Video work at school.

At university I’ve ended up working on several video pieces, most of them very fun to work at. Here are some of them, all created as part of some assignment.

Gaten is a work that had to comply with the conditions of being about the human body, and of incorporating as a theme either ball, string, box, or bag. We went with string (amounting to not much but an initial pretext,) and our answer was devising a human swing. We just took it over the top.

This video, which I titled when uploading to Vimeo An experiment in high-speed filming, is the result of a process of doing just that, but then trying to use the technique acquired for expressive purposes. The concept is of a —I struggle with what to call it— metadiegesis in which us students act ourselves, and, well, saying further would be spoiling it. Despite what the above might suggest, it is a lowbrow, hackneyed little video that we still enjoyed putting together.



I’ve been applying for a Master’s at the Tokyo University of the Arts, a program called “New Media”. In typical Japanese fashion, there’s innumerable hoops I need to hop through for that. One of the steps involved the submission of a physical DVD-Video with a sample of my work (along with other documents), so I created a reel of some of the stuff I’ve made that I like. It’s five minutes long and is comprised of nothing new, but here it is.

The Japanese countryside.

I just came back from Japan, after spending six months improving my Japanese there at a language school and generally enjoying being in such a culturally interesting environment. I made tons of friends, Japanese and from countless other countries; it was extremely stimulating.

The place I lived at was a small city called Ueda, located in a valley in the mountainous Nagano prefecture. If you asked someone from one of the bigger cities in Japan, they’d say where I lived was what they call inaka, the countryside. But would you ask the people who had lived there their whole lives, or in one of the surrounding, smaller cities and towns, they would say no, that’s not inaka. Of course, me coming from a pretty large city, the place was small and cozy; refreshingly so. I started using Vine —the short video recording app— during this trip, so here are some of the best ‘moving photos’ I captured from those places.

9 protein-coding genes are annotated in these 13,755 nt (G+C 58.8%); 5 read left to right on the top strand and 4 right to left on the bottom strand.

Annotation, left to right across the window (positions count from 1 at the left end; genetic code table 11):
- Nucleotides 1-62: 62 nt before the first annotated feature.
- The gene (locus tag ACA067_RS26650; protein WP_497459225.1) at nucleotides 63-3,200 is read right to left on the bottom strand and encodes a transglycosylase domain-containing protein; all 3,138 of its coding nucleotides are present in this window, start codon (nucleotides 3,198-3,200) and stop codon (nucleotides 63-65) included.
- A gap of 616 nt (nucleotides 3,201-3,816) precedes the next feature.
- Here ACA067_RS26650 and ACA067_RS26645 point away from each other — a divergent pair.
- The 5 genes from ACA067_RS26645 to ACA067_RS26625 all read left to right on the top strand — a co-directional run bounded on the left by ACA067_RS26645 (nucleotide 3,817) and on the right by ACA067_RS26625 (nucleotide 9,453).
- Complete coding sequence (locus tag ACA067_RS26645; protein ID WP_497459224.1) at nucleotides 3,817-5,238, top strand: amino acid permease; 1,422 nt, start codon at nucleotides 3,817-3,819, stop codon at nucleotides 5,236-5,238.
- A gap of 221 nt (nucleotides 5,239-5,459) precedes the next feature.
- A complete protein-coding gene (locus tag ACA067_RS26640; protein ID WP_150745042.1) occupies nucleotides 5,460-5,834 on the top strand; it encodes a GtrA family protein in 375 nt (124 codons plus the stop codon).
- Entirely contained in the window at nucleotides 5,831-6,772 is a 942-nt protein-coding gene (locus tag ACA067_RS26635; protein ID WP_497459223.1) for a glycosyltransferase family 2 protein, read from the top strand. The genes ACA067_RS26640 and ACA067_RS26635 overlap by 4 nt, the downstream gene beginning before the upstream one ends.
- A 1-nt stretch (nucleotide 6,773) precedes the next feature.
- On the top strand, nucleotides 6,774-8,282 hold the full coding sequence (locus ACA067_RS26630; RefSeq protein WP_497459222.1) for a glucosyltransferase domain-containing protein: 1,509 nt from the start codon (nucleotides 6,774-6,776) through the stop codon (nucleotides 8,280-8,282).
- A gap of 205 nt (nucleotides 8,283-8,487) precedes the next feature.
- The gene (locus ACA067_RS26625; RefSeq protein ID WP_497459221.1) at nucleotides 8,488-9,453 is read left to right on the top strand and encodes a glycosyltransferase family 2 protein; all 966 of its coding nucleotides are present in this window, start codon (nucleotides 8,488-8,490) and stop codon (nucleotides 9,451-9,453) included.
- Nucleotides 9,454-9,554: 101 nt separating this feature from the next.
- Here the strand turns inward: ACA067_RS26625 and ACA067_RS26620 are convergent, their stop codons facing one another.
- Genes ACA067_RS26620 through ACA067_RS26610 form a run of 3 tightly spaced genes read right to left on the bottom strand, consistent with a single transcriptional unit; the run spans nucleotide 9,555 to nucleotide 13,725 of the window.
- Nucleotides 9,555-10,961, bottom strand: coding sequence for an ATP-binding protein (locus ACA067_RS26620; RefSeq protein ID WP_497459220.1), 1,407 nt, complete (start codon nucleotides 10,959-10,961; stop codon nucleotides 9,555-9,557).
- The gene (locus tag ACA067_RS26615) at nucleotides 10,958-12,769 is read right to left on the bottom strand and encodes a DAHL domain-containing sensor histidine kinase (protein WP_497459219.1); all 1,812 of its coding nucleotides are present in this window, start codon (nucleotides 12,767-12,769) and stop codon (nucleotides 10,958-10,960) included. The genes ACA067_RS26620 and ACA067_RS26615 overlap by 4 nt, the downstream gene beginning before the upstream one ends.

Wooden still.

Just finished a video I shot during my vacations a few weeks ago in Lican Ray; a mood piece made from sequenced stills.

That place, again.

I decided to make a new video, as an exercise. A quickie—took me two days. Another music video, but this one is for a song I made myself a good while ago, together with Matt Peter.

I used a few family photos from the late eighties, playing up their graininess and color patterns. Their texture made for a much less mechanic-looking set of kaleidoscopic compositions than what is probably the norm. It was also my intention to play with alternately obscuring and revealing the nature of the images, hiding them in the geometry, and slowly giving way to recognizable objects and people. The middle section is intentionally psychedelic, switching to meet the mood of the music. Toward the end it’s much more of a nostalgic slide-show of memories.